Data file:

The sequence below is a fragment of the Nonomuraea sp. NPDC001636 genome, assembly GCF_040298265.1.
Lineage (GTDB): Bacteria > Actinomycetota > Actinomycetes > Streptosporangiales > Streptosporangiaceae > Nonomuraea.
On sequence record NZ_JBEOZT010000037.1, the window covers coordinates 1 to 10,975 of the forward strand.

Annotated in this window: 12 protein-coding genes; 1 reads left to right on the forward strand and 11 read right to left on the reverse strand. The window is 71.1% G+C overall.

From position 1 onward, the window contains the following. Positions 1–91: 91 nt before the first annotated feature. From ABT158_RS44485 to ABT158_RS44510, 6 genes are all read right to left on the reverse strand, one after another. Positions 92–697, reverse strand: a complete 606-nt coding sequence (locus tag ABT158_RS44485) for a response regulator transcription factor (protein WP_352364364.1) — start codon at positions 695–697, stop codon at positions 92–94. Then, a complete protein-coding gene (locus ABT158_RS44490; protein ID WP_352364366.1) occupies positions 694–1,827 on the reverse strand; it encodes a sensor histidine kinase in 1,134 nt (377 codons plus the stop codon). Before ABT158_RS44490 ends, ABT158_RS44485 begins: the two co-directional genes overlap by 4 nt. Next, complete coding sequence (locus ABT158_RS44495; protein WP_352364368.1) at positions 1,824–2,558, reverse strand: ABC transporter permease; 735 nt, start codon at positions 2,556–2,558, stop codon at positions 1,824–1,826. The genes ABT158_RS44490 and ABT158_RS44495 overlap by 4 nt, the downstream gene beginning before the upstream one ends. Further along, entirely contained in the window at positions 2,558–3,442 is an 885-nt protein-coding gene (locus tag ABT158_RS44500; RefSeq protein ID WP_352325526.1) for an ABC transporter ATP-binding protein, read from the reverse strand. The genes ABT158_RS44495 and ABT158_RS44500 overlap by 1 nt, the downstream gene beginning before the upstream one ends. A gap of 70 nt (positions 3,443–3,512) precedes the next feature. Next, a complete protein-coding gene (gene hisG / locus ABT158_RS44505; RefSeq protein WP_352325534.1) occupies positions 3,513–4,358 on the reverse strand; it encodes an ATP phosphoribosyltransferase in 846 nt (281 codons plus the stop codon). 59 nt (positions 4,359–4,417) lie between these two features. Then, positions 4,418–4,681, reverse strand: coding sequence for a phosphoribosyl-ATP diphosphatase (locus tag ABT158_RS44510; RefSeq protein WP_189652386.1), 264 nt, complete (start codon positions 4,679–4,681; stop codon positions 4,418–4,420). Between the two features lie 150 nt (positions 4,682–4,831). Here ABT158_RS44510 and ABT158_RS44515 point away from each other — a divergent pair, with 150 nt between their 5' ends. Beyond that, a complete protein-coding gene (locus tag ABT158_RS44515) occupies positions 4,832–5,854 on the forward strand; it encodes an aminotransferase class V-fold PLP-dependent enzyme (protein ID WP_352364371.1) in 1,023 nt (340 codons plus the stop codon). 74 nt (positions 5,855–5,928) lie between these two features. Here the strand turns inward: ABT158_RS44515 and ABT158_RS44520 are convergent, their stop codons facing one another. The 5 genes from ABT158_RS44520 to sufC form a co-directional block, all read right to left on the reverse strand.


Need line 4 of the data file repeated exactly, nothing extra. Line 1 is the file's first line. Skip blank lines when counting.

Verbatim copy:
Annotated in this window: 12 protein-coding genes; 1 reads left to right on the forward strand and 11 read right to left on the reverse strand. The window is 71.1% G+C overall.